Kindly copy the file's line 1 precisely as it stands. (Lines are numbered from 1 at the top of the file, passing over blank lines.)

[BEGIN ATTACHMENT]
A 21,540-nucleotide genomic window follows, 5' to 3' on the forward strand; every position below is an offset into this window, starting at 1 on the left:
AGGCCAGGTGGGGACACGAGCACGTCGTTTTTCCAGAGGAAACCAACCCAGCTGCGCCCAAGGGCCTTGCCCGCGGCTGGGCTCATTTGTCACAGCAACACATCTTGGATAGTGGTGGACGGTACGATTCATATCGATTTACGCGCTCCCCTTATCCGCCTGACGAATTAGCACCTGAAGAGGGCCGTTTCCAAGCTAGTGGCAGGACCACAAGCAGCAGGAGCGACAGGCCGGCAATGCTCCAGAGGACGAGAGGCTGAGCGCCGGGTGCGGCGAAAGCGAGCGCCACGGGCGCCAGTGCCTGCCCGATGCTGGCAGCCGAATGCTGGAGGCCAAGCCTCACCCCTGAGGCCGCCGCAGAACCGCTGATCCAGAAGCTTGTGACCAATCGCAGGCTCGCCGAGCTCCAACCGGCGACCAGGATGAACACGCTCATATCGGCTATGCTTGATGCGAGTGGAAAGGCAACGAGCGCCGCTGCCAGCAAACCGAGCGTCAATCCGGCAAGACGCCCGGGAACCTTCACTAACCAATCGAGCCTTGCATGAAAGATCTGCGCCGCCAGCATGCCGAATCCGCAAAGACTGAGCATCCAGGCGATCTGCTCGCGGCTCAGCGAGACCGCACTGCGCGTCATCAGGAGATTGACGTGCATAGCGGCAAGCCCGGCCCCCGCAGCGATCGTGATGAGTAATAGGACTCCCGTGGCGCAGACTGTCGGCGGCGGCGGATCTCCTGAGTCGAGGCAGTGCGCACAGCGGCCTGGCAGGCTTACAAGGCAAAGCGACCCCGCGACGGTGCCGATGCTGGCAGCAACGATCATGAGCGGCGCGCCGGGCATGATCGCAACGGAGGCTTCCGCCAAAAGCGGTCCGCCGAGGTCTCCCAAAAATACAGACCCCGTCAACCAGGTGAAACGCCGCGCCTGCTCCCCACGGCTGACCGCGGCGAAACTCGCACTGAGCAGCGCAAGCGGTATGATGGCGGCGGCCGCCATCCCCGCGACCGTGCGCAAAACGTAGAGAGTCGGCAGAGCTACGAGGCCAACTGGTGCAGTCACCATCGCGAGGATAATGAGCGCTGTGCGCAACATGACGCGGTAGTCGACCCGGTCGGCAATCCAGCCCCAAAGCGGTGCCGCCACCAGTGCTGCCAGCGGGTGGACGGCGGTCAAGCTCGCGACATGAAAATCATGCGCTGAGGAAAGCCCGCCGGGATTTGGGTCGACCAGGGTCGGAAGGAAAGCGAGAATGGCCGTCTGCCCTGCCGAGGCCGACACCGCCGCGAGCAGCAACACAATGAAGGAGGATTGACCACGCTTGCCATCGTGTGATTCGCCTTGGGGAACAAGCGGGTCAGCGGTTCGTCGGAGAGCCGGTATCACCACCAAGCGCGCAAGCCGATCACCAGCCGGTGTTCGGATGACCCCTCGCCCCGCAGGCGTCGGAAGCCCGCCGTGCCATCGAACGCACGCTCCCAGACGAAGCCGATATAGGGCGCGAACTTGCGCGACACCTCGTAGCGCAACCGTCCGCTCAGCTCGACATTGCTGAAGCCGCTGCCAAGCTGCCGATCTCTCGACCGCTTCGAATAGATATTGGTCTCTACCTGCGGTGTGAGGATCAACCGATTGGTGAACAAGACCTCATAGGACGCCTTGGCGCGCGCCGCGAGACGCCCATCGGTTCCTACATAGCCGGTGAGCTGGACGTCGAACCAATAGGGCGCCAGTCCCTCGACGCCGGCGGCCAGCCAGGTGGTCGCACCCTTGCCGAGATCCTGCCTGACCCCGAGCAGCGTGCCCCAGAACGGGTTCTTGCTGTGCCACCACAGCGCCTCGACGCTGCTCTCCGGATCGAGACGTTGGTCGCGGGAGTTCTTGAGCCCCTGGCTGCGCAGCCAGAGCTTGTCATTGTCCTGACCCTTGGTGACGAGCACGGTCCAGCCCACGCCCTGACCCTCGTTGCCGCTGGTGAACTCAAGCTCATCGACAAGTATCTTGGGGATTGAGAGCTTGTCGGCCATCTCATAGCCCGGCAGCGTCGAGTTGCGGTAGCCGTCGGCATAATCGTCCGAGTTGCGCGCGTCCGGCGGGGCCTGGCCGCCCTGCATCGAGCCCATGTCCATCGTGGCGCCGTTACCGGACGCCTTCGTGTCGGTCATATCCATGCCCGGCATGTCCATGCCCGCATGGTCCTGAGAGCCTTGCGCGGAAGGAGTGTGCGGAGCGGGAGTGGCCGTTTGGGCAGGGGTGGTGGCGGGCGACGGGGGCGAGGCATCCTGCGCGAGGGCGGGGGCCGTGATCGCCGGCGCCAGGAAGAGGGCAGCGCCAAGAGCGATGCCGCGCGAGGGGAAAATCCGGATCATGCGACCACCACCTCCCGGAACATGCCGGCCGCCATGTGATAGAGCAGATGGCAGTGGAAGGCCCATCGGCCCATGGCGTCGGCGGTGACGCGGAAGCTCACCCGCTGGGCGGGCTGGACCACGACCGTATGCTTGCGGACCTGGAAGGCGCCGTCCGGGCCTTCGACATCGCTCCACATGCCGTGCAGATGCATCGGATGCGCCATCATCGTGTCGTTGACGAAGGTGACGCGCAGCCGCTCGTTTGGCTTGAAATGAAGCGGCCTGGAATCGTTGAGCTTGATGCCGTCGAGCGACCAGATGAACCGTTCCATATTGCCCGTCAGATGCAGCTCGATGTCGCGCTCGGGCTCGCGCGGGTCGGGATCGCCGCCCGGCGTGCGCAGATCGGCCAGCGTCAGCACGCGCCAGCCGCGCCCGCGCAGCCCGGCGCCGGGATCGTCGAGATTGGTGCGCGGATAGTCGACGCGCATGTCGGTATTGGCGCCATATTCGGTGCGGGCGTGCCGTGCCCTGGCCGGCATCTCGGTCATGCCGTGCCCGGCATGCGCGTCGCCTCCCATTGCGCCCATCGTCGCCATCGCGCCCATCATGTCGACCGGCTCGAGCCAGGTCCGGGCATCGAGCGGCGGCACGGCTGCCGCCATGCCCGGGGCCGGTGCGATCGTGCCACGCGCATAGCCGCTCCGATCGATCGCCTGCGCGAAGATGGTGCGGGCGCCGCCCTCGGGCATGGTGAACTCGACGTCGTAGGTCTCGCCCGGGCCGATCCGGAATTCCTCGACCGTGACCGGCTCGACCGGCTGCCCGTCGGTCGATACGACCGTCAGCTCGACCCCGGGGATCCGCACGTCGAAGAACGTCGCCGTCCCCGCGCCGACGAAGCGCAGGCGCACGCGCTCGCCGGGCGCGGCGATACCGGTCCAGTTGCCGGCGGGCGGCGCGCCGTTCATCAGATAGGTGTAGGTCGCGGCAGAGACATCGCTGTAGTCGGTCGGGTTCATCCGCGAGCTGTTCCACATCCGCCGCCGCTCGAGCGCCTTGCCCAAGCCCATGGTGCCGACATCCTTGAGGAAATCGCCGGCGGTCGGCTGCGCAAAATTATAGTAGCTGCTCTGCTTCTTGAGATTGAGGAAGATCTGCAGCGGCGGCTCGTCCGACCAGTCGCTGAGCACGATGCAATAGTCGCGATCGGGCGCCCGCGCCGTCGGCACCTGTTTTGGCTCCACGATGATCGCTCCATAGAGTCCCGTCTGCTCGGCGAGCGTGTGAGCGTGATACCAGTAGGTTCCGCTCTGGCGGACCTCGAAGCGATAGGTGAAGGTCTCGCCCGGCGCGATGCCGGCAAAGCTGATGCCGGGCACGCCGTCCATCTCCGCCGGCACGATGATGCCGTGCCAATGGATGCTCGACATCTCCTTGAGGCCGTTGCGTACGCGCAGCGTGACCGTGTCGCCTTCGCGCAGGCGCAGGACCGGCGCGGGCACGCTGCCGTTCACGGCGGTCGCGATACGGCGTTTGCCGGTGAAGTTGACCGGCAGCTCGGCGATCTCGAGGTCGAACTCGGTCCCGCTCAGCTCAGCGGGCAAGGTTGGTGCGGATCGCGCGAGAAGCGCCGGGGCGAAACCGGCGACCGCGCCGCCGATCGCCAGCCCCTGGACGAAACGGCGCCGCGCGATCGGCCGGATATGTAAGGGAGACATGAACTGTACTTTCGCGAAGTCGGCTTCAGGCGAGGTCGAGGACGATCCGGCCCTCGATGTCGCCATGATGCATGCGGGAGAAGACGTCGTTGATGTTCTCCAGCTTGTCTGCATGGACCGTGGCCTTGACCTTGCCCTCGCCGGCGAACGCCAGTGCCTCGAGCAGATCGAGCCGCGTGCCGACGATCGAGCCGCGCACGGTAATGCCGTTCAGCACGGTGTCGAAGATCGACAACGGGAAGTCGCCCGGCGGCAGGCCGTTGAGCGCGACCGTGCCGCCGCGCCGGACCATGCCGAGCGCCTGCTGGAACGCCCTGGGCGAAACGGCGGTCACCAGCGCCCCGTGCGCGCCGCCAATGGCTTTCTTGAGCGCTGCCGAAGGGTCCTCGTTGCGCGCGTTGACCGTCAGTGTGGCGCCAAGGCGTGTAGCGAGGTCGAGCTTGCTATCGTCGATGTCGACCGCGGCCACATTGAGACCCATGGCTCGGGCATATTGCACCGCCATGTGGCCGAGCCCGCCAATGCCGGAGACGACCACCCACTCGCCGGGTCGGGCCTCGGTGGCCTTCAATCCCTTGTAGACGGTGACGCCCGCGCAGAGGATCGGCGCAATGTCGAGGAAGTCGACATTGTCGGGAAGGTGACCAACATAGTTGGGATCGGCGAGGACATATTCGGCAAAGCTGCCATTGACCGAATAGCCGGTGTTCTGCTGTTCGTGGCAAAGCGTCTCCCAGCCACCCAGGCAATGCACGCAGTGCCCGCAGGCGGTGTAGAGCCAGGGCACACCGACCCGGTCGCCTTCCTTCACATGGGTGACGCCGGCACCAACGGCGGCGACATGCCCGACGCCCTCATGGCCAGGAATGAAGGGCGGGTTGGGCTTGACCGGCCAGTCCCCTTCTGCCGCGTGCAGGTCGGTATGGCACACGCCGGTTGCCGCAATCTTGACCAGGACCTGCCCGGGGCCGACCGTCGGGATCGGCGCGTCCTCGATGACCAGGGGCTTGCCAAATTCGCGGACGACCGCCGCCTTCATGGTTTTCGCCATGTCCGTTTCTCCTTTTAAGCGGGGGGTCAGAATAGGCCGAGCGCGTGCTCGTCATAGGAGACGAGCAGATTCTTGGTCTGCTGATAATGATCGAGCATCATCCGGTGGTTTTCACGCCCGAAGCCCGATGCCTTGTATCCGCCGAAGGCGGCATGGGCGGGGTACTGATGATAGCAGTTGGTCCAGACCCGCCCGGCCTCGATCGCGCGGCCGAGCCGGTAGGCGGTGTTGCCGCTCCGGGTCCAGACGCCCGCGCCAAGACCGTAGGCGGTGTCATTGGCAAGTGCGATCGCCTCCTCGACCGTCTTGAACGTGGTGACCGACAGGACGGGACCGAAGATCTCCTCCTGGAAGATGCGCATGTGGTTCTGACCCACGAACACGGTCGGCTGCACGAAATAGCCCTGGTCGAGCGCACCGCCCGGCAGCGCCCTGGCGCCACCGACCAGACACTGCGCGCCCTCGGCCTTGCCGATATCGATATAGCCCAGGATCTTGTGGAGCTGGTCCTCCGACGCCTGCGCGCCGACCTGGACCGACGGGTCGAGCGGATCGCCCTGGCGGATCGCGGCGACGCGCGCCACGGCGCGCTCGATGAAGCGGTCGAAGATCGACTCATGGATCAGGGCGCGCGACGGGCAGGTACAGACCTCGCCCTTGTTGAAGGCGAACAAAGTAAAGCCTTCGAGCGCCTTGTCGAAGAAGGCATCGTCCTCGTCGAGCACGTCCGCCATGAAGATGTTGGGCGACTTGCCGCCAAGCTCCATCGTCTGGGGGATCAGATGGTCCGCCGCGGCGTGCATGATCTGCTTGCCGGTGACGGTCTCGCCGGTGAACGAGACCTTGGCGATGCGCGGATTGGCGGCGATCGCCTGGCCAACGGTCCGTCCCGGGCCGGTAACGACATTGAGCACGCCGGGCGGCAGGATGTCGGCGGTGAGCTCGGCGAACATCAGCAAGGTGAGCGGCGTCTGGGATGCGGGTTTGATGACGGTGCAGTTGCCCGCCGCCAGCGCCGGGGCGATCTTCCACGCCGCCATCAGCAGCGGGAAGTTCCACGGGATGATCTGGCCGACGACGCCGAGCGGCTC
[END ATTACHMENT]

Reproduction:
A 21,540-nucleotide genomic window follows, 5' to 3' on the forward strand; every position below is an offset into this window, starting at 1 on the left: